Has anyone looked at the possibility of using CUDA to benefit from the PC's graphics card (NVidia DirectX10 cards) as a way of supercharging fluidsynth?
CUDA allows an application to use the graphics processor and graphics card memory as fully accessible device allowing data to be bussed to and from the card and allowing parallel process applications to be sent to the card for it to run.
You can use all the parallel processors on the GPU (128 on most of the cards - with as many as 512 when using 2 9800 GX2 cards) to do all the hard work.
I don't know what the biggest overhead in fluidsynth is (cos I have no knowledge of the code-base) but I'm guessing you're probably modulating wav files
and mixing them together. Does fluidsynth just fire out 1 pre-mixed stereo audio stream - or does it send multiple streams for the soundcard to mix? I don't understand how this works.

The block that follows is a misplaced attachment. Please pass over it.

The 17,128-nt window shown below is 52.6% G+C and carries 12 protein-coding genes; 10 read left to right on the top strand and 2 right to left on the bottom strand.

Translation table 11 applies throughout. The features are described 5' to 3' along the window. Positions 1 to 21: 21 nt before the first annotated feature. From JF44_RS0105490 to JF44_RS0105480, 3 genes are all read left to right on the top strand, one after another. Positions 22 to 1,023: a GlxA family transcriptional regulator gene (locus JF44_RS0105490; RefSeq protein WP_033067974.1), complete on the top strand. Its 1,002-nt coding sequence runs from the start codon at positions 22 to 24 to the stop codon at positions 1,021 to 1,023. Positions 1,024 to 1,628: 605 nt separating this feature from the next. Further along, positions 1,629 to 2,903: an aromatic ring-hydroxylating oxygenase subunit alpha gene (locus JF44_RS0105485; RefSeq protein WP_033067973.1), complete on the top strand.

Anyway whether its the hardware or software that's doing the hard work, CUDA would allow a massive speed-up.
You could use 2 processors per polyphonic note (for stereo) giving you 64 note polyphony for the standard cards and 256 notes for a multiple SLI configuration. [SLI is a Motherboard feature that allows multiple card to be installed in one PC on different PCI-E busses and it manages the distribution of all processing]
Also the clock speed of these processors is 1500 MHZ for most of the enabled cards. Processing sound would be much faster than realtime per processor.
The effective computational power of just one of the high end cards is 768GFlops ... that's over 1.5TeraFlops when using 2 cards in an SLI system.
There will be quite a few people who have these cards already installed in their PCs (if bought recently).